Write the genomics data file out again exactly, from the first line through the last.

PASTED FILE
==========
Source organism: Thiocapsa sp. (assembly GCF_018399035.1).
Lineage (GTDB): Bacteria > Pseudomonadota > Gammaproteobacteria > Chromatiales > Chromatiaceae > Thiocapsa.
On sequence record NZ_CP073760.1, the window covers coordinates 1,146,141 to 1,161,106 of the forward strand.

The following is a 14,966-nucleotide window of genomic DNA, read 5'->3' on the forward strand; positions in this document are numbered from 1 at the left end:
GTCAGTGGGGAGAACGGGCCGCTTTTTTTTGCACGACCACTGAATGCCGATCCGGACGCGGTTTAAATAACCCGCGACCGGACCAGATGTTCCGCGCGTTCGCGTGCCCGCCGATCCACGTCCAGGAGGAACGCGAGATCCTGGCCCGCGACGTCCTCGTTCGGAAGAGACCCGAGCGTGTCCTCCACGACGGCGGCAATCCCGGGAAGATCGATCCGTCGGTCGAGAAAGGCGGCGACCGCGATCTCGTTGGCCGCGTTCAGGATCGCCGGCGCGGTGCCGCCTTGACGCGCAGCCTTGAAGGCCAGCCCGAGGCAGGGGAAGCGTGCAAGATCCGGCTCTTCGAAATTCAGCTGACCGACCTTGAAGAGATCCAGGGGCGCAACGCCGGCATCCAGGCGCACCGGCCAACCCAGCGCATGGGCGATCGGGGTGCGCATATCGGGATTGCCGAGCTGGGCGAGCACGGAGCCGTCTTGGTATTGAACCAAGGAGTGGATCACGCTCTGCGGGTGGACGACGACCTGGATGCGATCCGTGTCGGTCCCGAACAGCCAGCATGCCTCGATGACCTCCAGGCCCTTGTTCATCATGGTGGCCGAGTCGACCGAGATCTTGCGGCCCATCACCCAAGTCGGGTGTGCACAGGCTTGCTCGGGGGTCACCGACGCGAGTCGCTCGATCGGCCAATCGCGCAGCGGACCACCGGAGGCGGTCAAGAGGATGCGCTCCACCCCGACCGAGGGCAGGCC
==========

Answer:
Source organism: Thiocapsa sp. (assembly GCF_018399035.1).
Lineage (GTDB): Bacteria > Pseudomonadota > Gammaproteobacteria > Chromatiales > Chromatiaceae > Thiocapsa.
On sequence record NZ_CP073760.1, the window covers coordinates 1,146,141 to 1,161,106 of the forward strand.

The following is a 14,966-nucleotide window of genomic DNA, read 5'->3' on the forward strand; positions in this document are numbered from 1 at the left end:
GTCAGTGGGGAGAACGGGCCGCTTTTTTTTGCACGACCACTGAATGCCGATCCGGACGCGGTTTAAATAACCCGCGACCGGACCAGATGTTCCGCGCGTTCGCGTGCCCGCCGATCCACGTCCAGGAGGAACGCGAGATCCTGGCCCGCGACGTCCTCGTTCGGAAGAGACCCGAGCGTGTCCTCCACGACGGCGGCAATCCCGGGAAGATCGATCCGTCGGTCGAGAAAGGCGGCGACCGCGATCTCGTTGGCCGCGTTCAGGATCGCCGGCGCGGTGCCGCCTTGACGCGCAGCCTTGAAGGCCAGCCCGAGGCAGGGGAAGCGTGCAAGATCCGGCTCTTCGAAATTCAGCTGACCGACCTTGAAGAGATCCAGGGGCGCAACGCCGGCATCCAGGCGCACCGGCCAACCCAGCGCATGGGCGATCGGGGTGCGCATATCGGGATTGCCGAGCTGGGCGAGCACGGAGCCGTCTTGGTATTGAACCAAGGAGTGGATCACGCTCTGCGGGTGGACGACGACCTGGATGCGATCCGTGTCGGTCCCGAACAGCCAGCATGCCTCGATGACCTCCAGGCCCTTGTTCATCATGGTGGCCGAGTCGACCGAGATCTTGCGGCCCATCACCCAAGTCGGGTGTGCACAGGCTTGCTCGGGGGTCACCGACGCGAGTCGCTCGATCGGCCAATCGCGCAGCGGACCACCGGAGGCGGTCAAGAGGATGCGCTCCACCCCGACCGAGGGCAGGCC